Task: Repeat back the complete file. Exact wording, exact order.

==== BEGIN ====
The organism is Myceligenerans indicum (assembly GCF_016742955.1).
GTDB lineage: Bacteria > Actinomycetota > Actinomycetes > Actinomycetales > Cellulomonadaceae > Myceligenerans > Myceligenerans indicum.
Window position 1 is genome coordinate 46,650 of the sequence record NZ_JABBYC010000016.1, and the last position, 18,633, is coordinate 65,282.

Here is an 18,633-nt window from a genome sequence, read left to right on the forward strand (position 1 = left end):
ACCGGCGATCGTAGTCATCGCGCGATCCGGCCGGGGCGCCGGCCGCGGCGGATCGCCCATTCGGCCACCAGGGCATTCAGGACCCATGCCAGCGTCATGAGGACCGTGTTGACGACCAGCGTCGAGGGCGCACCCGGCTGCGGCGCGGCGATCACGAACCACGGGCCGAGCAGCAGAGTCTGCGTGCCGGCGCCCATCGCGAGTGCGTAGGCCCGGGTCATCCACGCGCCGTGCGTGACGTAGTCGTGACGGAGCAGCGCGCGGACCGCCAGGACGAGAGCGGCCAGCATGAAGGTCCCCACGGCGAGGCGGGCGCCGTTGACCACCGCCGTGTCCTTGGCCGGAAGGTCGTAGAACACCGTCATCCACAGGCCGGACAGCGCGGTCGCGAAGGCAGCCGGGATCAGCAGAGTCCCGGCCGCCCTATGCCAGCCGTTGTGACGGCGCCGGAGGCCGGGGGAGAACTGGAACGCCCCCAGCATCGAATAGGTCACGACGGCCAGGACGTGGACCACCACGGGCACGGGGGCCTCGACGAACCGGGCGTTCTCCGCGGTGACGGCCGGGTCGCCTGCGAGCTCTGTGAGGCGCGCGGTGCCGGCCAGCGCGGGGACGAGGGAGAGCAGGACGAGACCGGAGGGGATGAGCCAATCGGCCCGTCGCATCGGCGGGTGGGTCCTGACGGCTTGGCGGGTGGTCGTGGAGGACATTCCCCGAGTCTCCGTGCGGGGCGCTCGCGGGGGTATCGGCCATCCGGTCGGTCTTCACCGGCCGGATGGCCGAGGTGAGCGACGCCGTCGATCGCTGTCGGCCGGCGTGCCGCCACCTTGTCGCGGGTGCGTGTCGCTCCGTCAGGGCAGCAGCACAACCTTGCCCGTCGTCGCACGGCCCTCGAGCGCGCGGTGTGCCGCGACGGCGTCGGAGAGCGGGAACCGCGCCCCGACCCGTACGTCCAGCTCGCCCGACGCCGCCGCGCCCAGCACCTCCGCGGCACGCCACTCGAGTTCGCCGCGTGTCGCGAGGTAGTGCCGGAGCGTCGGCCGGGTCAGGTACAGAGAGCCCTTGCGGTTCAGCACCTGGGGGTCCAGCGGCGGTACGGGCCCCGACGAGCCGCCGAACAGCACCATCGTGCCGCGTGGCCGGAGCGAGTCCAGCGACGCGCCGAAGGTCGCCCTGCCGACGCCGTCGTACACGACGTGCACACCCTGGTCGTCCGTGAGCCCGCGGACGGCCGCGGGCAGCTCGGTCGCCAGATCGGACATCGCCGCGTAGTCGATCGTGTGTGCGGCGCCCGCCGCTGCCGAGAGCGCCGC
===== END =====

The organism is Myceligenerans indicum (assembly GCF_016742955.1).
GTDB lineage: Bacteria > Actinomycetota > Actinomycetes > Actinomycetales > Cellulomonadaceae > Myceligenerans > Myceligenerans indicum.
Window position 1 is genome coordinate 46,650 of the sequence record NZ_JABBYC010000016.1, and the last position, 18,633, is coordinate 65,282.

Here is an 18,633-nt window from a genome sequence, read left to right on the forward strand (position 1 = left end):
ACCGGCGATCGTAGTCATCGCGCGATCCGGCCGGGGCGCCGGCCGCGGCGGATCGCCCATTCGGCCACCAGGGCATTCAGGACCCATGCCAGCGTCATGAGGACCGTGTTGACGACCAGCGTCGAGGGCGCACCCGGCTGCGGCGCGGCGATCACGAACCACGGGCCGAGCAGCAGAGTCTGCGTGCCGGCGCCCATCGCGAGTGCGTAGGCCCGGGTCATCCACGCGCCGTGCGTGACGTAGTCGTGACGGAGCAGCGCGCGGACCGCCAGGACGAGAGCGGCCAGCATGAAGGTCCCCACGGCGAGGCGGGCGCCGTTGACCACCGCCGTGTCCTTGGCCGGAAGGTCGTAGAACACCGTCATCCACAGGCCGGACAGCGCGGTCGCGAAGGCAGCCGGGATCAGCAGAGTCCCGGCCGCCCTATGCCAGCCGTTGTGACGGCGCCGGAGGCCGGGGGAGAACTGGAACGCCCCCAGCATCGAATAGGTCACGACGGCCAGGACGTGGACCACCACGGGCACGGGGGCCTCGACGAACCGGGCGTTCTCCGCGGTGACGGCCGGGTCGCCTGCGAGCTCTGTGAGGCGCGCGGTGCCGGCCAGCGCGGGGACGAGGGAGAGCAGGACGAGACCGGAGGGGATGAGCCAATCGGCCCGTCGCATCGGCGGGTGGGTCCTGACGGCTTGGCGGGTGGTCGTGGAGGACATTCCCCGAGTCTCCGTGCGGGGCGCTCGCGGGGGTATCGGCCATCCGGTCGGTCTTCACCGGCCGGATGGCCGAGGTGAGCGACGCCGTCGATCGCTGTCGGCCGGCGTGCCGCCACCTTGTCGCGGGTGCGTGTCGCTCCGTCAGGGCAGCAGCACAACCTTGCCCGTCGTCGCACGGCCCTCGAGCGCGCGGTGTGCCGCGACGGCGTCGGAGAGCGGGAACCGCGCCCCGACCCGTACGTCCAGCTCGCCCGACGCCGCCGCGCCCAGCACCTCCGCGGCACGCCACTCGAGTTCGCCGCGTGTCGCGAGGTAGTGCCGGAGCGTCGGCCGGGTCAGGTACAGAGAGCCCTTGCGGTTCAGCACCTGGGGGTCCAGCGGCGGTACGGGCCCCGACGAGCCGCCGAACAGCACCATCGTGCCGCGTGGCCGGAGCGAGTCCAGCGACGCGCCGAAGGTCGCCCTGCCGACGCCGTCGTACACGACGTGCACACCCTGGTCGTCCGTGAGCCCGCGGACGGCCGCGGGCAGCTCGGTCGCCAGATCGGACATCGCCGCGTAGTCGATCGTGTGTGCGGCGCCCGCCGCTGCCGAGAGCGCCGC